test 1 study guide - Anderson Chapter 1 policy analysis:...

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Anderson Chapter 1 policy analysis : draws heavily upon economic theory and statistical and mathematical analytical techniques. policy advocacy : using knowledge of public policy to formulate and promote “good” public policies that will have the “right” goals, that is, goals that serve their purposes. scientific policy study approach has 3 basic aims: 1) explain the adoption of a policy rather than to identify or prescribe “good” or proper policy 2) searches for the causes and consequences of public policies by applying social-scientific methodology (which is not restricted to the use of quantitative data and methodology) 3) to develop reliable theories and explanations about public policies and their politics The Policy Process: Stage 1-Policy Agenda: getting the government to consider action on the problem Stage 2-Policy Formation: what is proposed to be done about the problem Stage 3-Policy Adoption: getting the government to accept a particular solution to the problem Stage 4-Policy Implementation: applying the government’s policy to the problem Stage 5-Policy Evaluation: did the policy work? Advantages of the Policy Process: -this approach centers its attention on the officials and institutions who make policy decisions and the factors that influence and condition their actions -its sequential nature help one capture and comprehend the flow of action in the actual policy process. -this approach is flexible and open to change and refinement. Additional stages can be introduced if experience indicates that they would strengthen description and analysis. -helps present a dynamic and developmental view of the policy process -not culture-bound. It can readily be used to examine policymaking in foreign political systems. policy : a relatively stable, purposive course of action followed by an actor or set of actors in dealing with a problem or matter of concern. -public policies are developed by governmental bodies and officials that usually affect substantial numbers of people.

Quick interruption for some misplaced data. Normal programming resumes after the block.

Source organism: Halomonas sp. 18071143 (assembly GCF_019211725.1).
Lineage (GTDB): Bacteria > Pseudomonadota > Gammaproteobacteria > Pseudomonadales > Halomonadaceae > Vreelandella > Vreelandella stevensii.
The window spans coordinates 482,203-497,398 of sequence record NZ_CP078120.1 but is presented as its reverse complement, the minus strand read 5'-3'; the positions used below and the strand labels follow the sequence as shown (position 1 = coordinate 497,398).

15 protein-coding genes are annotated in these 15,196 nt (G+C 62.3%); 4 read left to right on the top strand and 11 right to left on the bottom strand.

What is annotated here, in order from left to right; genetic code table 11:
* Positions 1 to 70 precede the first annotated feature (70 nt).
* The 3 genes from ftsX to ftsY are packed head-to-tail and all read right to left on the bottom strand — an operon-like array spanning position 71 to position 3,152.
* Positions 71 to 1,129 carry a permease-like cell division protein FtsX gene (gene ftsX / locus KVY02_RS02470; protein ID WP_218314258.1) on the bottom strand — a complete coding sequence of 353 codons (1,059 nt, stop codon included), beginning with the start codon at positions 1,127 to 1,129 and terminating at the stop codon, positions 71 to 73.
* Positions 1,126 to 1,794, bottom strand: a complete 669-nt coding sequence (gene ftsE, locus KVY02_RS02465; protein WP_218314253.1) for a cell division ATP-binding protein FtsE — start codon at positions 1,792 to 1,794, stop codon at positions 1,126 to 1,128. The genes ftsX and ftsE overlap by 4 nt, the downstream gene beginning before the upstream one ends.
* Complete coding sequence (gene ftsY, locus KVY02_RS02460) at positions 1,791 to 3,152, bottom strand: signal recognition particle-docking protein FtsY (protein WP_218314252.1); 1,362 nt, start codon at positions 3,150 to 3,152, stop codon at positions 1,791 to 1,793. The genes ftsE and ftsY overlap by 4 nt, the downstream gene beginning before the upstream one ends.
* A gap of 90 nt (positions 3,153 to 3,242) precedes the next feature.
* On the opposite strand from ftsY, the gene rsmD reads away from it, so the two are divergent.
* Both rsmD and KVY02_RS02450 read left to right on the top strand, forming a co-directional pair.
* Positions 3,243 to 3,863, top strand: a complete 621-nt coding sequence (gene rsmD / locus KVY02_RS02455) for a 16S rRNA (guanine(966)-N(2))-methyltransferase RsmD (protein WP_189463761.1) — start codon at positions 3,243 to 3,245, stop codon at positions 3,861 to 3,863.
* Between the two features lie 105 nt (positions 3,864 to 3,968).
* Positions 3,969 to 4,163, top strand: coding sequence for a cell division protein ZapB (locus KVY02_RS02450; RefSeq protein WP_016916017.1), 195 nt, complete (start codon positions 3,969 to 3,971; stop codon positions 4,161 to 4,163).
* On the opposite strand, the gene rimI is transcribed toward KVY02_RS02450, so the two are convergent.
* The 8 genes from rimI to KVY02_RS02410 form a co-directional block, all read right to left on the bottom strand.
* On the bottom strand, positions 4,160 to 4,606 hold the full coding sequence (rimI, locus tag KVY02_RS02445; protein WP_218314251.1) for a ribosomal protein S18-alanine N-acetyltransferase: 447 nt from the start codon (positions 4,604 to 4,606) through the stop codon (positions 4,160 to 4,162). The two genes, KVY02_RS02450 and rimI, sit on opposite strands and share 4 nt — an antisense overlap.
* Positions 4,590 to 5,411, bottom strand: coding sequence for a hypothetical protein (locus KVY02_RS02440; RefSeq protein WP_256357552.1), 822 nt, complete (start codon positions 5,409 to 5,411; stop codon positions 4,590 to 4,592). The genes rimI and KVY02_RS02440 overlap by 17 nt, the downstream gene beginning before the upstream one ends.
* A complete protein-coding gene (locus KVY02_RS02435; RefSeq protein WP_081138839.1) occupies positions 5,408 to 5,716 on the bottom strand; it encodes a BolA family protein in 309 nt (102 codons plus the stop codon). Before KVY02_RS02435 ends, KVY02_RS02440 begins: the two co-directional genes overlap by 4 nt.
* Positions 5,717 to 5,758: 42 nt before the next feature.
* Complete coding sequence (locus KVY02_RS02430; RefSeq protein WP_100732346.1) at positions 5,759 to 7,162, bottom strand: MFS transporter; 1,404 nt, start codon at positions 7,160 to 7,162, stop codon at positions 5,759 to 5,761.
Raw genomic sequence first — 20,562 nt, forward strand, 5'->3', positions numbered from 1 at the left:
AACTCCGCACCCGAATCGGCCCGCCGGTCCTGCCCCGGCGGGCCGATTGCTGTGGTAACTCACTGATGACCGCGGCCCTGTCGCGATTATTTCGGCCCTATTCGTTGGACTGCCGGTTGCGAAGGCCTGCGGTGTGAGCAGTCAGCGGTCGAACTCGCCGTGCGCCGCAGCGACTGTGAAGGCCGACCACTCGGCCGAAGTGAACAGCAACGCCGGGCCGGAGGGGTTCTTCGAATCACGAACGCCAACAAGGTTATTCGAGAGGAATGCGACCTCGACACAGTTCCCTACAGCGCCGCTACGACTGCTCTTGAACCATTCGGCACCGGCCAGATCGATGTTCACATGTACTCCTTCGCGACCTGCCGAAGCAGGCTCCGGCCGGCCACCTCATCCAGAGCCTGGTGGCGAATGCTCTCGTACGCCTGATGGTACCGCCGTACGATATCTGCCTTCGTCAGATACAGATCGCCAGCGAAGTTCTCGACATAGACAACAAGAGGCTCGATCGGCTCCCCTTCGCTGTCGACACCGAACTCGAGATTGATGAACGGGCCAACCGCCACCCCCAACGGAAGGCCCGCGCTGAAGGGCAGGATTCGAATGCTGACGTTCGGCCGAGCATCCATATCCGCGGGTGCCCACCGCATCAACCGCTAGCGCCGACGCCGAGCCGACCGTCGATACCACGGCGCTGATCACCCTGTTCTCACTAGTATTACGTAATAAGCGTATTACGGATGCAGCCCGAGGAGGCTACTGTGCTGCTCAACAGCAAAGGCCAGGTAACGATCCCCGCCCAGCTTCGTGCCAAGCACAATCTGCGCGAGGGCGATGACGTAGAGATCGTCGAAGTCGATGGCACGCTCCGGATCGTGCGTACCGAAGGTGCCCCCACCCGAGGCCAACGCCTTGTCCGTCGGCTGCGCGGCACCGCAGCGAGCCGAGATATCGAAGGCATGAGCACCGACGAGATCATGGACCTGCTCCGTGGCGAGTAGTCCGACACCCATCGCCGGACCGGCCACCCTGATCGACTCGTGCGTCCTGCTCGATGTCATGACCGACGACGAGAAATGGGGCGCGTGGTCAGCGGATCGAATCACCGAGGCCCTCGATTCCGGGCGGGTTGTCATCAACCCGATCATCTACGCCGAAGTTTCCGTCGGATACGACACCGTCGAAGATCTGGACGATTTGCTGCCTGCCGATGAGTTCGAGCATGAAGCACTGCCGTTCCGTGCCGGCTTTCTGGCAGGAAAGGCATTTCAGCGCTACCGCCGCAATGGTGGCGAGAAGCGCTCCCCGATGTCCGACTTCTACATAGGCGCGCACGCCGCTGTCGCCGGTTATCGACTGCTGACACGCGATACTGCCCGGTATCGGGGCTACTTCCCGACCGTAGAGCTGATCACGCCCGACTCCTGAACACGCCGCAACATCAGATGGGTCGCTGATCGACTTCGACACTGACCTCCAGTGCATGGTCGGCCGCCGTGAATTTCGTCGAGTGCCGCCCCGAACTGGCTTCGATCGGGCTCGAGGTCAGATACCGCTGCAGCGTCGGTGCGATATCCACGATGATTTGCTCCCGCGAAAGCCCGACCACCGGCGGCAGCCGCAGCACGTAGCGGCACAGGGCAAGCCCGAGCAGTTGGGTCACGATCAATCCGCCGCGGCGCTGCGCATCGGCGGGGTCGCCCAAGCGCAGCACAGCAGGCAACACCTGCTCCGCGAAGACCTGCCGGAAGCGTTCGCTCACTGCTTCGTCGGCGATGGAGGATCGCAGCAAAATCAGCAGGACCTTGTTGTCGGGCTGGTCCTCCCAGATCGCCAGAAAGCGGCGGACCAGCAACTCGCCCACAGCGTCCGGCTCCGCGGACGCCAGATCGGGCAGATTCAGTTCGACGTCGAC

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policy demands : claims for action or inaction on some issue made by other actors (private citizens, group representatives, or legislators and other public officials) upon government officials and agencies. policy statements : usually formal expressions or articulations of public policy (e.g. legislative statutes, executive orders, decrees, etc.) policy output : the action actually taken in pursuance of policy decisions and statements. Categories of Public Policies: Substantive: involve what government is going to do. Directly allocate advantages and disadvantages, benefits and costs, to people. Procedural: pertain to how something is going to be done or who is going to take action. Distributive Regulatory:
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This note was uploaded on 04/02/2008 for the course PA 480 taught by Professor Maxwell during the Spring '08 term at University of Arizona- Tucson.

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test 1 study guide - Anderson Chapter 1 policy analysis:...

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